By John Lim
It’s no secret that technology is constantly evolving, and as it changes, so does human behavior. Mobile technology is at the forefront of the latest evolution, with the number of mobile phones expected to exceed the world’s population by 2014. The mass adoption of mobile technology has created a new human dependency on mobile devices. This dependency has caused an evolution in human behavior, giving birth to a new type of consumer: the mobile consumer.
The mobile consumer is unlike any we have seen before. This is a more aggressive and less vocal consumer who does not hesitate when pulling out their mobile device during meetings and dinners. With an abundance of information at their fingertips, they are a more knowledgeable and powerful consumer. And, for the first time, this new consumer has the ability to be in both the physical and digital world simultaneously, subjecting them to the real-world conditions surrounding them, especially the weather.
So, how do we effectively reach this new consumer? As I mentioned at the K2 Convention in Poland earlier this year, it starts with answering how we get the right answer to the wrong question. Companies are always looking to fit their content on a specific screen size, and they are typically told by mobile experts to create a solution that is responsive to the device itself. The problem with this is that the most important aspect is often left out: the human factor.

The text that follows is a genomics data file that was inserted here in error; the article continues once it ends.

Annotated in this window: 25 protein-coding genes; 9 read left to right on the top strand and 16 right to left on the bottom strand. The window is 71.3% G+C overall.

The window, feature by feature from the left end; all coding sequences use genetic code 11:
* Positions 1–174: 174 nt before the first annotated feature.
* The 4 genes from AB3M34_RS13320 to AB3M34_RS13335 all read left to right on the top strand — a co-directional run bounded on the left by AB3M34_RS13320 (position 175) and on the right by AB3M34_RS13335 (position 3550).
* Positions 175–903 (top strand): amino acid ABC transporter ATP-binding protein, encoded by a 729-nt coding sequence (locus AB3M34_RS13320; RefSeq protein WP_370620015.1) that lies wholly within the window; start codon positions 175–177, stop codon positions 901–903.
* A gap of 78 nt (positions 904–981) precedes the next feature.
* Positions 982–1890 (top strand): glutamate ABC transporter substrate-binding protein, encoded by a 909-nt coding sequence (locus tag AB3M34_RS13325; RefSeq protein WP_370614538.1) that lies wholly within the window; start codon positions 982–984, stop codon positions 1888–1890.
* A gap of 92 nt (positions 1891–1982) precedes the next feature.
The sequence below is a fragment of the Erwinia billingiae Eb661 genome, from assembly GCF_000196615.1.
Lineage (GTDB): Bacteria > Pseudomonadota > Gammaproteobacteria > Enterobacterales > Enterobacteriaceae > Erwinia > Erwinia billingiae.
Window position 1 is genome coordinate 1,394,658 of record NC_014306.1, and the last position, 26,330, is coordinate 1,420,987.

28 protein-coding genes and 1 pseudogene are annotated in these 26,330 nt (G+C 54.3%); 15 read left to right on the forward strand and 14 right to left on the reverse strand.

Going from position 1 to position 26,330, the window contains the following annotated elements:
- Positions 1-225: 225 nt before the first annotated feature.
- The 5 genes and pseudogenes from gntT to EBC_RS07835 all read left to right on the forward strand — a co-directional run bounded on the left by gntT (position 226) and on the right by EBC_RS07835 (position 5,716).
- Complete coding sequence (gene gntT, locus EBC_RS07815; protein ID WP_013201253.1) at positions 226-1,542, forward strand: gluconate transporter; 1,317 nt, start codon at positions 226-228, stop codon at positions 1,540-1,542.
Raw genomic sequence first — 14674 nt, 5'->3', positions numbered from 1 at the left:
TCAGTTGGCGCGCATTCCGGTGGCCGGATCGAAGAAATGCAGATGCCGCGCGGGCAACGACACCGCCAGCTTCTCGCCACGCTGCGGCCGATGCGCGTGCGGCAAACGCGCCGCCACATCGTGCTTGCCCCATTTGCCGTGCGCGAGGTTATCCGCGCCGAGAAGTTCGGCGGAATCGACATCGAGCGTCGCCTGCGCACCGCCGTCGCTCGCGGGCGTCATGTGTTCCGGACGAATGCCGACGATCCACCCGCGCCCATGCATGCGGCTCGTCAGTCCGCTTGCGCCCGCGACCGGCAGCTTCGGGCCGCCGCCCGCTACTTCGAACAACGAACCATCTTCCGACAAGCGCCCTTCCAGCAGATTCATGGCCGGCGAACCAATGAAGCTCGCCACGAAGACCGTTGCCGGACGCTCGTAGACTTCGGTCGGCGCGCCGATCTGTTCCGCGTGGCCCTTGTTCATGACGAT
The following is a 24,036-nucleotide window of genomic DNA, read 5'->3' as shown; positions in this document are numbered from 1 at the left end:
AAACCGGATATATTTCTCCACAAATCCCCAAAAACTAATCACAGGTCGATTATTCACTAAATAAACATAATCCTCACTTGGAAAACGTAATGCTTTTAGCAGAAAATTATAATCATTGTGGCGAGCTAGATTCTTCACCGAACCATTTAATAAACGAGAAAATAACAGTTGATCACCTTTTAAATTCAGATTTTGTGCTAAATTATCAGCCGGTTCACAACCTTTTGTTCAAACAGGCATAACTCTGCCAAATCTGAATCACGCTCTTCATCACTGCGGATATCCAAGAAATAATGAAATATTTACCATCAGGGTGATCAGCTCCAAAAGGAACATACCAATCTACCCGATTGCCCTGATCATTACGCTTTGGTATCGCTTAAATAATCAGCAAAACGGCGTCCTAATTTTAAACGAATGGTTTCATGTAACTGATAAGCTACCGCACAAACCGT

While companies are concerned about making their assets responsive to a mobile phone or tablet, they should be focusing their attention and budgets on making their assets responsive to the user behind each device. Simply resizing elements of your website to fit on a mobile phone or tablet is ignoring the inherent behavior of the human operating the device; the issue with this is that a user behaves differently when using their smartphone than they do when using their tablet, so you must take these behavioral differences into consideration in order to successfully monetize mobile.
Bottom line, the problem at hand is faced with the wrong solution. The solution should not answer how we fit content onto a particular mobile device, but rather, how we respond to the user in order to effectively engage them with our brand. Be responsive to the user, not the device. Once companies begin to refocus their marketing efforts on the mobile consumer, rather than the device itself, they will start to see their mobile marketing efforts pay off.
John Lim is CEO of Life in Mobile, http://www.lifeinmobile.com.